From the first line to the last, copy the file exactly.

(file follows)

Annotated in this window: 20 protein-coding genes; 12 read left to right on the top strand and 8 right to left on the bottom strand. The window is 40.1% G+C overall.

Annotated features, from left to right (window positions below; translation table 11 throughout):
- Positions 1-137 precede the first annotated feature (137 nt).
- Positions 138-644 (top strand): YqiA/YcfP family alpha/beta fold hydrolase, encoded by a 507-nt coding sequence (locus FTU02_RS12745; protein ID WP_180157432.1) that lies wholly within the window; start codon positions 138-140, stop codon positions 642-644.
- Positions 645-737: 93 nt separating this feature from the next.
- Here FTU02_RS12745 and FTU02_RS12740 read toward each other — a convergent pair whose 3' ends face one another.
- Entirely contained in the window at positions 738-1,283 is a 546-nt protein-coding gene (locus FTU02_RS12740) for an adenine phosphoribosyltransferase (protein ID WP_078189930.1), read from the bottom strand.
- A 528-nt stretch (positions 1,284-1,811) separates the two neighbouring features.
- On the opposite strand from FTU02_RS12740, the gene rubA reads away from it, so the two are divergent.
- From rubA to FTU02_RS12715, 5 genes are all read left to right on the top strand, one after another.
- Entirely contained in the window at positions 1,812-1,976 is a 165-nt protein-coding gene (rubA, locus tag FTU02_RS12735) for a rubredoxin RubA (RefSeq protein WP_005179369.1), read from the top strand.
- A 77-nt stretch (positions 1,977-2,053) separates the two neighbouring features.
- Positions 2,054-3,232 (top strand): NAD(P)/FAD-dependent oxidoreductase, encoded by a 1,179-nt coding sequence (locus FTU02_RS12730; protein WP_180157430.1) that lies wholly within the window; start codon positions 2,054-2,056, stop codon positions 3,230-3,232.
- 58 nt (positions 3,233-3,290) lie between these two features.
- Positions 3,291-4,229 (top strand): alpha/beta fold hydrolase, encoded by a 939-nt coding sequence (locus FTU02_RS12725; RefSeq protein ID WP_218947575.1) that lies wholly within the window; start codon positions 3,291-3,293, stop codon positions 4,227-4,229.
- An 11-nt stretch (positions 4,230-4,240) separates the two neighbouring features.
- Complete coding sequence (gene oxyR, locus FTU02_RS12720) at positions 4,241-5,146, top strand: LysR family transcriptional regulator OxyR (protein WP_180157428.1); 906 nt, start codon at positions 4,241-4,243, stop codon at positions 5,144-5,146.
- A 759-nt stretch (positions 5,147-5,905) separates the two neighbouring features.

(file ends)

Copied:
Annotated in this window: 20 protein-coding genes; 12 read left to right on the top strand and 8 right to left on the bottom strand. The window is 40.1% G+C overall.

Annotated features, from left to right (window positions below; translation table 11 throughout):
- Positions 1-137 precede the first annotated feature (137 nt).
- Positions 138-644 (top strand): YqiA/YcfP family alpha/beta fold hydrolase, encoded by a 507-nt coding sequence (locus FTU02_RS12745; protein ID WP_180157432.1) that lies wholly within the window; start codon positions 138-140, stop codon positions 642-644.
- Positions 645-737: 93 nt separating this feature from the next.
- Here FTU02_RS12745 and FTU02_RS12740 read toward each other — a convergent pair whose 3' ends face one another.
- Entirely contained in the window at positions 738-1,283 is a 546-nt protein-coding gene (locus FTU02_RS12740) for an adenine phosphoribosyltransferase (protein ID WP_078189930.1), read from the bottom strand.
- A 528-nt stretch (positions 1,284-1,811) separates the two neighbouring features.
- On the opposite strand from FTU02_RS12740, the gene rubA reads away from it, so the two are divergent.
- From rubA to FTU02_RS12715, 5 genes are all read left to right on the top strand, one after another.
- Entirely contained in the window at positions 1,812-1,976 is a 165-nt protein-coding gene (rubA, locus tag FTU02_RS12735) for a rubredoxin RubA (RefSeq protein WP_005179369.1), read from the top strand.
- A 77-nt stretch (positions 1,977-2,053) separates the two neighbouring features.
- Positions 2,054-3,232 (top strand): NAD(P)/FAD-dependent oxidoreductase, encoded by a 1,179-nt coding sequence (locus FTU02_RS12730; protein WP_180157430.1) that lies wholly within the window; start codon positions 2,054-2,056, stop codon positions 3,230-3,232.
- 58 nt (positions 3,233-3,290) lie between these two features.
- Positions 3,291-4,229 (top strand): alpha/beta fold hydrolase, encoded by a 939-nt coding sequence (locus FTU02_RS12725; RefSeq protein ID WP_218947575.1) that lies wholly within the window; start codon positions 3,291-3,293, stop codon positions 4,227-4,229.
- An 11-nt stretch (positions 4,230-4,240) separates the two neighbouring features.
- Complete coding sequence (gene oxyR, locus FTU02_RS12720) at positions 4,241-5,146, top strand: LysR family transcriptional regulator OxyR (protein WP_180157428.1); 906 nt, start codon at positions 4,241-4,243, stop codon at positions 5,144-5,146.
- A 759-nt stretch (positions 5,147-5,905) separates the two neighbouring features.